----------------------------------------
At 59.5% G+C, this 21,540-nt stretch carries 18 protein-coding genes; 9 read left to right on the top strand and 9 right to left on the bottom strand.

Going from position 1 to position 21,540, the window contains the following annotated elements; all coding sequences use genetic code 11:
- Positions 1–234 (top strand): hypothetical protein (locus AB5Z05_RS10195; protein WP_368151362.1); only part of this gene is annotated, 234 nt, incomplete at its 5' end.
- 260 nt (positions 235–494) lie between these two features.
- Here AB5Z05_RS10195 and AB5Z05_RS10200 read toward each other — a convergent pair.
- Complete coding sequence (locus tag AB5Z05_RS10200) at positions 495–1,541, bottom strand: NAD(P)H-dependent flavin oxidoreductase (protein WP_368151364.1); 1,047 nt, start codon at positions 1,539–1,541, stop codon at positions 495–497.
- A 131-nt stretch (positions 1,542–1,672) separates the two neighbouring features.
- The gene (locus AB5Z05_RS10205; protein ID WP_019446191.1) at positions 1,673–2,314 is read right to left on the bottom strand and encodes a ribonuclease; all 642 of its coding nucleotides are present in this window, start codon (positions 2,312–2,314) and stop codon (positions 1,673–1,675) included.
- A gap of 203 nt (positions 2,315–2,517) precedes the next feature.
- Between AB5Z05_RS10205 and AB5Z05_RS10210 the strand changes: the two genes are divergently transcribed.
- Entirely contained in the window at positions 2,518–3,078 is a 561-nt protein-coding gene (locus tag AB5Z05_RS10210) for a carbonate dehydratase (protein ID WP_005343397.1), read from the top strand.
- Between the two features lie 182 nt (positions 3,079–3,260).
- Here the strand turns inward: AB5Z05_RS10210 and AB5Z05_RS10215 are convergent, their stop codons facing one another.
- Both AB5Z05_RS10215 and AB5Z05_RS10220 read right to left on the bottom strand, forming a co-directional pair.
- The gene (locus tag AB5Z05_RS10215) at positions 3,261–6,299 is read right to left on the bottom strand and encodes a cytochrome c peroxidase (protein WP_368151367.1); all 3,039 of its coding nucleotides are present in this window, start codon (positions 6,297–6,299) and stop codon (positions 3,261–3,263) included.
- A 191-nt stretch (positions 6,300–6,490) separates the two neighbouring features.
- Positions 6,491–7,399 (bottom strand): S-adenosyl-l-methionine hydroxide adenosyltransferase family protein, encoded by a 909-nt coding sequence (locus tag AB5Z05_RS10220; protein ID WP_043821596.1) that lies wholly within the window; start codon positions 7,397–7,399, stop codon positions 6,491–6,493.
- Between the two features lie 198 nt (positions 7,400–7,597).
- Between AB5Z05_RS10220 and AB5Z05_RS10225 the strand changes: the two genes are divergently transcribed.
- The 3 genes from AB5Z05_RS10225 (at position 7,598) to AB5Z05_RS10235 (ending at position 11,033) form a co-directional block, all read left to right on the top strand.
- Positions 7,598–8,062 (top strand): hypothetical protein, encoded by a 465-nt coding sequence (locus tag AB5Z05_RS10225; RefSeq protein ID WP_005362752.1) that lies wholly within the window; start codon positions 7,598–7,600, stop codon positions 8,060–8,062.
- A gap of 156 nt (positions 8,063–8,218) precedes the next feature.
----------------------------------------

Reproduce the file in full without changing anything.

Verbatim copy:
At 59.5% G+C, this 21,540-nt stretch carries 18 protein-coding genes; 9 read left to right on the top strand and 9 right to left on the bottom strand.

Going from position 1 to position 21,540, the window contains the following annotated elements; all coding sequences use genetic code 11:
- Positions 1–234 (top strand): hypothetical protein (locus AB5Z05_RS10195; protein WP_368151362.1); only part of this gene is annotated, 234 nt, incomplete at its 5' end.
- 260 nt (positions 235–494) lie between these two features.
- Here AB5Z05_RS10195 and AB5Z05_RS10200 read toward each other — a convergent pair.
- Complete coding sequence (locus tag AB5Z05_RS10200) at positions 495–1,541, bottom strand: NAD(P)H-dependent flavin oxidoreductase (protein WP_368151364.1); 1,047 nt, start codon at positions 1,539–1,541, stop codon at positions 495–497.
- A 131-nt stretch (positions 1,542–1,672) separates the two neighbouring features.
- The gene (locus AB5Z05_RS10205; protein ID WP_019446191.1) at positions 1,673–2,314 is read right to left on the bottom strand and encodes a ribonuclease; all 642 of its coding nucleotides are present in this window, start codon (positions 2,312–2,314) and stop codon (positions 1,673–1,675) included.
- A gap of 203 nt (positions 2,315–2,517) precedes the next feature.
- Between AB5Z05_RS10205 and AB5Z05_RS10210 the strand changes: the two genes are divergently transcribed.
- Entirely contained in the window at positions 2,518–3,078 is a 561-nt protein-coding gene (locus tag AB5Z05_RS10210) for a carbonate dehydratase (protein ID WP_005343397.1), read from the top strand.
- Between the two features lie 182 nt (positions 3,079–3,260).
- Here the strand turns inward: AB5Z05_RS10210 and AB5Z05_RS10215 are convergent, their stop codons facing one another.
- Both AB5Z05_RS10215 and AB5Z05_RS10220 read right to left on the bottom strand, forming a co-directional pair.
- The gene (locus tag AB5Z05_RS10215) at positions 3,261–6,299 is read right to left on the bottom strand and encodes a cytochrome c peroxidase (protein WP_368151367.1); all 3,039 of its coding nucleotides are present in this window, start codon (positions 6,297–6,299) and stop codon (positions 3,261–3,263) included.
- A 191-nt stretch (positions 6,300–6,490) separates the two neighbouring features.
- Positions 6,491–7,399 (bottom strand): S-adenosyl-l-methionine hydroxide adenosyltransferase family protein, encoded by a 909-nt coding sequence (locus tag AB5Z05_RS10220; protein ID WP_043821596.1) that lies wholly within the window; start codon positions 7,397–7,399, stop codon positions 6,491–6,493.
- Between the two features lie 198 nt (positions 7,400–7,597).
- Between AB5Z05_RS10220 and AB5Z05_RS10225 the strand changes: the two genes are divergently transcribed.
- The 3 genes from AB5Z05_RS10225 (at position 7,598) to AB5Z05_RS10235 (ending at position 11,033) form a co-directional block, all read left to right on the top strand.
- Positions 7,598–8,062 (top strand): hypothetical protein, encoded by a 465-nt coding sequence (locus tag AB5Z05_RS10225; RefSeq protein ID WP_005362752.1) that lies wholly within the window; start codon positions 7,598–7,600, stop codon positions 8,060–8,062.
- A gap of 156 nt (positions 8,063–8,218) precedes the next feature.